To maximise contact between the unsaturated olefin polymer and the oxy-addition agent in the liquid medium it is desirable that the polymer has a high specific surface area. This can be obtained either by the unsaturated polymer having small particles or being porous with pores large enough to admit the liquid medium. Typically, the effective surface area will be at least 0.5 m2.g-1 and more usually at least 1 m2.g-1. Unsaturated polypropylene having unsaturation in side chains made by copolymerising propylene and a suitable diene (see above), in a gas phase, bulk (liquid propylene) or diluent process using conventional high stereospecificity titanium (IV) catalysts on MgCl2 supports are, as ex-reactor materials, typically porous particles having an overall average size (calculated as the diameter of spheres of volume equal to the particle volume) of about 0.3 to 2 mm and a porosity of 5 to 30% by volume giving an effective specific surface area of 5 to 15 m2.g-1. Similarly, unsaturated polypropylene, having chain terminal unsaturation made by a process including hydride eliminating chain transfer, (see above), typically takes the ex-reactor form of a very fine powder e.g. having an average particle size of about 1 μm having a specific surface area of about 5 to 10 m2.g-1. Such materials can be readily reacted according to the invention.
The liquid medium used in the reaction with the unsaturated olefin polymer is a compatible non-solvent for the polymer. A compatible medium is one which thoroughly wets the polymer and, where the polymer is porous, penetrates the pores, under the conditions of the reaction. The liquid medium is a non-solvent for the unsaturated polymer in that it does not dissolve the polymer nor substantially soften it although it may cause the polymer particles to swell. Any swelling of the polymer by the liquid medium will be less than that which causes the polymer particles to disintegrate or soften to such an extent that they agglomerate. In other words cohesion of the polymer particles is not significantly impaired and adhesion of the polymer particles is not significantly promoted by the liquid medium. The specific choice of liquid medium will depend on the particular unsaturated olefin used, but it will be chosen from compatible non-solvents and will typically be an organic liquid (under reaction conditions) such as an aliphatic hydrocarbon, particularly an alkane; a halogenated aliphatic hydrocarbon, particularly a halo-alkane; a carboxylic acid; a ketone; an alcohol; an aromatic hydrocarbon, particularly an alkylbenzene; and mixtures of or containing such liquids. Relatively reactive liquids such as ketones and alcohols can react with the epoxy forming reagent or the modified polymer, typically to generate by products which may be undesired, if only by loss of the liquid reagent or modified polymer, and thus if used will be used with caution. Aromatic liquids such as toluene and the xylenes tend to be fairly good solvents for polyolefins, particularly polypropylenes, and if used, will be used under conditions where they are non-solvents for the polymer, typically by keeping the temperature at about or even below ambient temperature. Alkylbenzenes with longer alkyl side chains tend to be less good solvents for the polymers and it may be possible to use them at higher temperatures. The more useful liquids are among the aliphatic and halogenated aliphatic hydrocarbons and carboxylic acids. We have found that liquid alkanes such as n-heptane, chlorinate alkanes such as chloroform and carboxylic acids such as acetic acid can be used as the liquid reaction medium. Halogenated liquids such as chloroform may cause the polymer to swell, but in our experience this does not go so far as to excessively soften the polymer so as to approach dissolving it.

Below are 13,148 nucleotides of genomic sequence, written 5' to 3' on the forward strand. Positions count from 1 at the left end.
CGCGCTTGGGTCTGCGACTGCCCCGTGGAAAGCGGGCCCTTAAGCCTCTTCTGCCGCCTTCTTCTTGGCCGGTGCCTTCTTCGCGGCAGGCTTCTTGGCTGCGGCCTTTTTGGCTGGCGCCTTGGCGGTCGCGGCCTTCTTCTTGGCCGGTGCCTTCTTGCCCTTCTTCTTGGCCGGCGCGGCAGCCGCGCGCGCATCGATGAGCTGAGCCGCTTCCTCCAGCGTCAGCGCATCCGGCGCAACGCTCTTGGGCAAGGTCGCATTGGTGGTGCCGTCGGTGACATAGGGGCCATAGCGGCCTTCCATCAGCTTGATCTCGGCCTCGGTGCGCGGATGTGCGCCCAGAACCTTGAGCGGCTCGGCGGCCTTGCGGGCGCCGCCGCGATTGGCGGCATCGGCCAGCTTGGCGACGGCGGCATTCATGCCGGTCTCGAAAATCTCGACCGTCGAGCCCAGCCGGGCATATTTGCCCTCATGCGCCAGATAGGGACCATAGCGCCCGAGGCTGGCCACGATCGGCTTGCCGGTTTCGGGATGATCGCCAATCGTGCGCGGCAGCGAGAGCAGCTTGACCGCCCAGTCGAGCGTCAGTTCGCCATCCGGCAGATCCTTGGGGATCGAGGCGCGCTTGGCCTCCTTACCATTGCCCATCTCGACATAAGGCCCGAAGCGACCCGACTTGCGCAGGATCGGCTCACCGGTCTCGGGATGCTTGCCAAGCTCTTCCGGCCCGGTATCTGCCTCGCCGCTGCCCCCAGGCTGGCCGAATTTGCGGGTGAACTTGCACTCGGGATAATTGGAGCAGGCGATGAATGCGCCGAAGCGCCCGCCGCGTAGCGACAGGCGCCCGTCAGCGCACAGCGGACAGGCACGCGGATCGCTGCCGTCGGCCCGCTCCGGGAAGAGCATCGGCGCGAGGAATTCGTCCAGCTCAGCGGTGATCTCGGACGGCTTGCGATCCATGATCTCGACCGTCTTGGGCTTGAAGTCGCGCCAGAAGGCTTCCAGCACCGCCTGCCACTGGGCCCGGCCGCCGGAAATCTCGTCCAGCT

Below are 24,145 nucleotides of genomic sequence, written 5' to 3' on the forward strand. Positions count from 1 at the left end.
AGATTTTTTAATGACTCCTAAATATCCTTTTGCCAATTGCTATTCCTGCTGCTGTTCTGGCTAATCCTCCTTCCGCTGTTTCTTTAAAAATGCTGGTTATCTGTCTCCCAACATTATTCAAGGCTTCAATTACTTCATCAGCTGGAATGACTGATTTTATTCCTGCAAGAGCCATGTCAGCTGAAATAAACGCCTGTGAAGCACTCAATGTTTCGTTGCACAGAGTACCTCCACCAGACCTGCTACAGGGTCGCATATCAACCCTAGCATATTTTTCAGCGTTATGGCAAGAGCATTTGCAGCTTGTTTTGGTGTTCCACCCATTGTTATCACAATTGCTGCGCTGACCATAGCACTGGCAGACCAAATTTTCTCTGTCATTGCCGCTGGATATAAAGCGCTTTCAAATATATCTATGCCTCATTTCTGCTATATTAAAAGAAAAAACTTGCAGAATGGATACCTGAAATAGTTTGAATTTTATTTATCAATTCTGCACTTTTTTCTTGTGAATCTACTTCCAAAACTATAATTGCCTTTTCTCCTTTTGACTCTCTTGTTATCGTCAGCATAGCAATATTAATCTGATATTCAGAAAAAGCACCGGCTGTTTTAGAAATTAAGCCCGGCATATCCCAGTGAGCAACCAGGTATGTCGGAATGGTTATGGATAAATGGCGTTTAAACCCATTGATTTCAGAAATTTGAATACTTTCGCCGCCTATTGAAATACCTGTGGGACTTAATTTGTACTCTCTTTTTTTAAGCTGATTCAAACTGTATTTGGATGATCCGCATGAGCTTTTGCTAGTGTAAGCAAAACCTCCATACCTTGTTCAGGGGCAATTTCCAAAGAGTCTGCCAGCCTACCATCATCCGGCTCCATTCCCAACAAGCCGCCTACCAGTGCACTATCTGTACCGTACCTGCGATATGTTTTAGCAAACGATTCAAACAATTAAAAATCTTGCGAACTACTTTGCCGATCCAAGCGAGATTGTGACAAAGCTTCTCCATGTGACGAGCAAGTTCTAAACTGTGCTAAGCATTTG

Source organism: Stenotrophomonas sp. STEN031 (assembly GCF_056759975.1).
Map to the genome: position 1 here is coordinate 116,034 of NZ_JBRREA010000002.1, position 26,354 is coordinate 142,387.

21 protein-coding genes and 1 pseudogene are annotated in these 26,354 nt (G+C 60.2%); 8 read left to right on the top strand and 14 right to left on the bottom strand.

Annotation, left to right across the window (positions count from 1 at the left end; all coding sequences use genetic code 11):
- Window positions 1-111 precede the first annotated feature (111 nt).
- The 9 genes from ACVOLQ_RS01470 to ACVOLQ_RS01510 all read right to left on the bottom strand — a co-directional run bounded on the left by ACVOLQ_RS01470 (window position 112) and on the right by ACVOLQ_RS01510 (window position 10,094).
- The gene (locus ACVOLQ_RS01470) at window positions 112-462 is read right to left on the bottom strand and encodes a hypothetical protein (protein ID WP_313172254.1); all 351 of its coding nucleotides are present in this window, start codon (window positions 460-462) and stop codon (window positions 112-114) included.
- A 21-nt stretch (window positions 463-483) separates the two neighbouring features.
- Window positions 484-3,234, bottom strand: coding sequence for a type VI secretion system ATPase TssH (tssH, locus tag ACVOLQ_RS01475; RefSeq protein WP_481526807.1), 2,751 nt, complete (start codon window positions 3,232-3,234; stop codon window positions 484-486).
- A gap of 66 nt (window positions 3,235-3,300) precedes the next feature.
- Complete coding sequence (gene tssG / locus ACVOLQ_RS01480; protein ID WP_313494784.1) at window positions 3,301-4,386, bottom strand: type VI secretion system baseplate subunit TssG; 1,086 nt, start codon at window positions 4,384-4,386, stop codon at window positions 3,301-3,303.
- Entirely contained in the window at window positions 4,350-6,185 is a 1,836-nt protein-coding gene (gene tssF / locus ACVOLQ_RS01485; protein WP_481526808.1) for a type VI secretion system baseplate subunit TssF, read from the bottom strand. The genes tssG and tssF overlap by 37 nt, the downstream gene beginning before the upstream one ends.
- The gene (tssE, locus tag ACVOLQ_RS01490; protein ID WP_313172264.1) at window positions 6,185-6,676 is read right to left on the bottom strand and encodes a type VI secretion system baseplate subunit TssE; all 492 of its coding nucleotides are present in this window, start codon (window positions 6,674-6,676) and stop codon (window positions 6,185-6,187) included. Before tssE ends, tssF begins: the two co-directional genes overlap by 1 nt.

The medium can include other liquids, which do not themselves wet the polymer, in admixture with a compatible liquid provided that the mixture or a component of the mixture does wet the unsaturated polymer to enable efficient reaction with the epoxy forming reagent. The most usual such other liquid will be water either, where it is miscible, mixed with the compatible liquid e.g. acetic acid, or, where it is immiscible, as a separate phase e.g. as with chloroform or liquid alkanes.
The oxy-addition agent is an oxidising agent which adds an oxygen containing substituent to either or both the double bonded carbon atoms whist converting the double bond into a single bond without leaving reactive residues at the end of the reaction. Thus, the oxy-addition agent does not cause substantial cleavage of the double bond or of the main polymer chain. Most usually the reaction yields either an epoxide or hydroxyl substituted product groups. A convenient way of visualising the reaction of the oxy-addition agent with the double bond system is as follows: ##STR2## where X is a hydroxyl group;
Y is a halogen, particularly chlorine atom or a group OR where
R is a hydrogen atom, or an ether or ester residue (i.e. R is alkyl, aryl or C(O)R' where R' is alkyl or aryl [as defined for R]); or